If my husband is 12% owner of a sub-chapter S corp and his business “partner” bought a 2nd business which is a competitor, does my husband have any recourse?

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If my husband is 12% owner of a sub-chapter S corp and his business “partner” bought a 2nd business which is a competitor, does my husband have any recourse?

His partner is neglecting their shared business.

Asked on December 12, 2015 under Business Law, California

Answers:

SJZ, Member, New York Bar / FreeAdvice Contributing Attorney

Answered 5 years ago | Contributor

Your husband might have recourse: a majority owner of a privately or closely held company has a "fiduciary duty" to not deliberately or carelessly damage or devalue his/her minority partner's investment. However, the majority partner is allowed to engage in his/her own business ventures if they are reasonable ones, even if they turn out, in retrospect, to damage the minority's partner's interests--that is, it's (so to speak) the intent of the majority partner's actions more than the specific acts themselves which determine if the fiduciary duty is violated. Also, if there is no harm, there is no violation. So to go over a few scenarios as examples:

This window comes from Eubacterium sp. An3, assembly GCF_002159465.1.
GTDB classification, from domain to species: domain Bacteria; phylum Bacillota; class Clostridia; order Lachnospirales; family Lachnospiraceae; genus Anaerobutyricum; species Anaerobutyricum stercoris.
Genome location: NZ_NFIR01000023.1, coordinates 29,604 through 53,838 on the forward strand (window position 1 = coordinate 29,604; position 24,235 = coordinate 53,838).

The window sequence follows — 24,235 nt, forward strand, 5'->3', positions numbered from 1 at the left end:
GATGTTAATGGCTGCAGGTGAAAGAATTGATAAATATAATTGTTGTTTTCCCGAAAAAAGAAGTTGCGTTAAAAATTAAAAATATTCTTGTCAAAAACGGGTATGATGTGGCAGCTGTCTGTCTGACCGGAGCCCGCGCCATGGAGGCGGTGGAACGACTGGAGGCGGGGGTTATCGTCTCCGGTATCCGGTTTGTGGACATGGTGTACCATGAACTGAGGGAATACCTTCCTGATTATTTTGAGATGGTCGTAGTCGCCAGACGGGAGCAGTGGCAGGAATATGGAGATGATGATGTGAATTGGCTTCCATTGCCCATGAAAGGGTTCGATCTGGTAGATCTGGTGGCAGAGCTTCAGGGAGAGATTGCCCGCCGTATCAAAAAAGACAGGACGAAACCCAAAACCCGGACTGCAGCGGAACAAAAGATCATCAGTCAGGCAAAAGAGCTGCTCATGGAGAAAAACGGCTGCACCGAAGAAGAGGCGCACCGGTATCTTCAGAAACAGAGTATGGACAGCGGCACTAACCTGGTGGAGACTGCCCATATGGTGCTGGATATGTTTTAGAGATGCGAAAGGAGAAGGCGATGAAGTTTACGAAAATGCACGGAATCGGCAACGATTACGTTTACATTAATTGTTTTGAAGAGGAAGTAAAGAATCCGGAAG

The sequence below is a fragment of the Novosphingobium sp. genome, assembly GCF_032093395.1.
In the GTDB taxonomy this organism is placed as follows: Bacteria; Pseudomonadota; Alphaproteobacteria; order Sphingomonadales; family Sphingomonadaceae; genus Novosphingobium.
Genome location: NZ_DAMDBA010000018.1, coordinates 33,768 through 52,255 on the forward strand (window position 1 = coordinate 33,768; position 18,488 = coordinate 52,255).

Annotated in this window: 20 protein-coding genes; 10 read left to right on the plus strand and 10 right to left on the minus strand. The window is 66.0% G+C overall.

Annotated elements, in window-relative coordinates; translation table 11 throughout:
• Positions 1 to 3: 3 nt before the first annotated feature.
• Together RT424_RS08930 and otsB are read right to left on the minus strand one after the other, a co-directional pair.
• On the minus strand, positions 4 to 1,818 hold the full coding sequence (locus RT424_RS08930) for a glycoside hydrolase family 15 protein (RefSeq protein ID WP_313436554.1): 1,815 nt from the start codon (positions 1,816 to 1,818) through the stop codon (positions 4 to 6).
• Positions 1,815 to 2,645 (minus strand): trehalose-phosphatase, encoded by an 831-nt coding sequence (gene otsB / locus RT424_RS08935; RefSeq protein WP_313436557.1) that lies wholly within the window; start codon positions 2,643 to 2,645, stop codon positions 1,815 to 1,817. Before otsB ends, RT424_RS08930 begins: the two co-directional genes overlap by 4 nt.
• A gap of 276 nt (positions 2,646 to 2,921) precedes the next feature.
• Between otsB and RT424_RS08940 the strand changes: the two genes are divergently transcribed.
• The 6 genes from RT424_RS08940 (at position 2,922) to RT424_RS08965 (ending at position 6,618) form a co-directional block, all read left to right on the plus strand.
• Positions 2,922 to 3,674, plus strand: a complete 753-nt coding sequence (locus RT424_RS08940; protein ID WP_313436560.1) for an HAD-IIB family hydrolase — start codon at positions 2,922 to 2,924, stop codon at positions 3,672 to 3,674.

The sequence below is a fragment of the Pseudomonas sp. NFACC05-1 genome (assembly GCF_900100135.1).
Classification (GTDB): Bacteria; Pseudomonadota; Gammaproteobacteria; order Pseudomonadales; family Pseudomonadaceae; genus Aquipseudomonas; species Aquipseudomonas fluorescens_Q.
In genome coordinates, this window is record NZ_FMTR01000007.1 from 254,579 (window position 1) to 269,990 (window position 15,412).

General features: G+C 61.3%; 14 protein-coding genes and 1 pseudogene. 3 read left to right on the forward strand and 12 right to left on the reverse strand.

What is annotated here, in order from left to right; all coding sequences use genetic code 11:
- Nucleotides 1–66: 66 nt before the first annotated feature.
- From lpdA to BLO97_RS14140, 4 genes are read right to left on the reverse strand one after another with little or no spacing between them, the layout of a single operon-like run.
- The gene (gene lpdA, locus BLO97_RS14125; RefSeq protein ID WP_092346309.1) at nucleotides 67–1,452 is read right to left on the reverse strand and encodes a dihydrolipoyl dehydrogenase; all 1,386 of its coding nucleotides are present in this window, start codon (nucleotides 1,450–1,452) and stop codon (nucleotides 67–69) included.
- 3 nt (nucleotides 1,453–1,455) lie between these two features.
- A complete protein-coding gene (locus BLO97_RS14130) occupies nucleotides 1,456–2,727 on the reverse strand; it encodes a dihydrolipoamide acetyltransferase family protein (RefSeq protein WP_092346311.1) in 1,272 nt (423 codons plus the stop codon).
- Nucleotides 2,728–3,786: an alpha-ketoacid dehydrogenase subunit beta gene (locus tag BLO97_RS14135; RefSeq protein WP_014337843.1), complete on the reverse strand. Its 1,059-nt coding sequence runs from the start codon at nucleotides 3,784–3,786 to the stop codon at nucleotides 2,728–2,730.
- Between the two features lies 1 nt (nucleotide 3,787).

1) The competiting business already existed and the majority partner simply runs it completely independently of the businss your husband is involved in--nothing changed  but the ownership of the competitor, so the other partner did nothing wrong; he/she did not act to increase the harm (if any) the other business suffers from competition. No breach of fiduciary duty.
2) The other partner bought the business with an eye towards consolidating it with the first business in some way, which will yield a single business with greater market share and lower costs--even if that doesn't work out, it's a reasonable plan for a business owner (look at how many Fortune 500 companies do this) and so no breach.
3) Similar to the above, the other partner intends to not formally combine the businesses, but to run them in way (sharing back-office resources and investments, plus expertise, for example) that leverages investments to help both. This may or may not work, and one business may benefit more than another, but again, it's a reasonable plan that many companies follow. No breach.
But contrast that with:
4) The other owner buys the new business and shift his time, attention, and resources from the business which he "only" owns 88% of to the one he now owns 100% of. The sharing is one way only--he takes, for example, customer lists or vendor contacts from business 1 for the benefit of 2 and not vice versa, and starves 1 of attention and money while he's growing 2. That would very likely be a breach of fiduciary duty, since he is hurting his minority partner's interest to benefit his own.


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